Saturday, 22 November 2014 / TRUTH-OUT.ORG

Oakland Privacy Group Oakland Citizens Fight Spy Center Vote by City Council

Wednesday, 05 March 2014 10:06 By Staff, Oakland Privacy Working Group | Press Release

Oakland, CA – A wide-ranging coalition of Bay Area activists will converge at Oscar Grant Plaza this Tuesday, March 4th, 2014 from roughly 6pm onward, to speak out against Oakland City Council's plan to approve Schneider Electric as the contractor for Phase II of construction of the proposed Oakland Police Department’s surveillance hub, the Domain Awareness Center (DAC). If Schneider Electric is approved, this would be the final vote before construction would continue on the DAC. Activists are braced for this possibility and are ready to launch a lawsuit against City Council to halt construction, based on civil liberties violations and noncompliance with the city’s own contracting policies, including its Nuclear Free Zone Ordinance.

The DAC is a proposed $10.9M Department of Homeland Security-funded, 24/7 surveillance center, which has generated a firestorm of press, from such media outlets as The New York Times, The Guardian, Al Jazeera America, Russia Today, Boing Boing, AlterNet, Truthout, Common Dreams, TechDirt, and the East Bay Express. Locally, it has spawned a fierce groundswell of resistance, uniting a disparate coalition of impassioned residents representing the entire political spectrum from left to right who are unwaveringly saying “no” to government surveillance and the militarization of our community. The project, which was initially sold to City Council under the auspices of protecting the Port of Oakland’s infrastructure, has grown exponentially in scope since its inception and would now enable law enforcement to engage in widespread warrantless surveillance of Oakland residents, using  large numbers of surveillance cameras, license plate readers, thermal imaging devices, gun-shot detection sensors, toll payment tracking for those using electronic passes, and social media monitoring, along with other tools. Though the project is slated to receive federal start-up money by way of grants from the Department of Homeland Security, this funding will expire after two years, leaving tax-paying residents to foot the continued expenses of running a state of the art, round-the-clock surveillance center.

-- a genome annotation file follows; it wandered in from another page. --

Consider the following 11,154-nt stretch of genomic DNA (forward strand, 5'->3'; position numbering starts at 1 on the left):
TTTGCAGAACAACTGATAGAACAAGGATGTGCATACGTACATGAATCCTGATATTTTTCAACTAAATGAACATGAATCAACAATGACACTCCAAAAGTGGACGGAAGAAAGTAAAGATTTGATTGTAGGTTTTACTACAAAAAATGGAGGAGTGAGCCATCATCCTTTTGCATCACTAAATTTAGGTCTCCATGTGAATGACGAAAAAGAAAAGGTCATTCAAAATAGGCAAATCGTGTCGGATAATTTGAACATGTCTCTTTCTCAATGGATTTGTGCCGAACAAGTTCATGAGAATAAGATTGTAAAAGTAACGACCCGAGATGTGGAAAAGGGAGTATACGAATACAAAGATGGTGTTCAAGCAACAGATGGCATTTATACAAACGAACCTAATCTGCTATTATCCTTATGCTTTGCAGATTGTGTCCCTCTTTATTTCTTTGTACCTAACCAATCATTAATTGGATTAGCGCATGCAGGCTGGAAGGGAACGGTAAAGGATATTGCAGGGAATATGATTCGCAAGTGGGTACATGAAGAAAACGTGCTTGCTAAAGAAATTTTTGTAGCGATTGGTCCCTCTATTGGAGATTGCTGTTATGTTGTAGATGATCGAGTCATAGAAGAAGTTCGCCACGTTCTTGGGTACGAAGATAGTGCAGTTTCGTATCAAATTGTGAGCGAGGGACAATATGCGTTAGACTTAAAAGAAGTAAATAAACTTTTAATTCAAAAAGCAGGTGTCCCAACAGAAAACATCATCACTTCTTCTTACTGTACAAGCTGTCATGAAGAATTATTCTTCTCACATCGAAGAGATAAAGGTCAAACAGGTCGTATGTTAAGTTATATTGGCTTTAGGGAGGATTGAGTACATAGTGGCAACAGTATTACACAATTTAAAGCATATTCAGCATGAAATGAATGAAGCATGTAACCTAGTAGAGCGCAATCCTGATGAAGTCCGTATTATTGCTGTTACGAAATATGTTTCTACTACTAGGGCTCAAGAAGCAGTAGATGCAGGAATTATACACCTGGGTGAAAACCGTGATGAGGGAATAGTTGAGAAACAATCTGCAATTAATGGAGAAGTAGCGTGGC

A letter in support of not awarding Schneider Electric the contract (*document attached*) has been signed by the following community groups and group members: Normon Solomon, Asian Americans Advancing Justice - Asian Law Caucus, Phat Beets Produce, Women for Genuine Security, Access, National Lawyers Guild, East Point Peace Academy, The Justice 4 Alan Blueford Coalition, Bill of Rights Defense Committee, ONYX Organizing Committee, former council member Wilson Riles, Council on American-Islamic Relations, Arab Resource and Organizing Center, CODEPINK, Elaine Brown, former Chair Black Panther Party, Alameda County Against Drones, Oakland International Socialist Organization, Veterans for Peace, California and Alameda County Democratic Party delegates, and Prison Activist Resource Center, among others.

The coalition seek the unequivocal termination of the project, which they feel violates the legal rights andprivacy of ordinary, law-abiding citizens; has little to no accountable oversight and no privacy framework in place to dictate policies regarding retention and dissemination of the collected data. It will create even deeper distrust between citizens and law enforcement in a city which has for decades been the epicenter of police violence against citizens - at a time when the Oscar Grant and Alan Blueford murders and the near-lethal brutality seen in the Occupy Oakland demonstrations are still fresh on people's minds. It has tremendous potential for data leaks, whether from outside hackers or from inside operatives; and would be an incredibly poor use of public funds, when the city budget is already strapped for cash. Demonstrators are resolute that the DAC will not be built in Oakland. They are asking residents to come out to send a clear message to CityCouncil that if this project isn't terminated, City Council will be in for a fight!

 

For additional information on the DAC, the mounting efforts to stop it, and a complete list of the press coverage it's garnered, the best resource is Oakland Wiki.

This article is a Truthout original.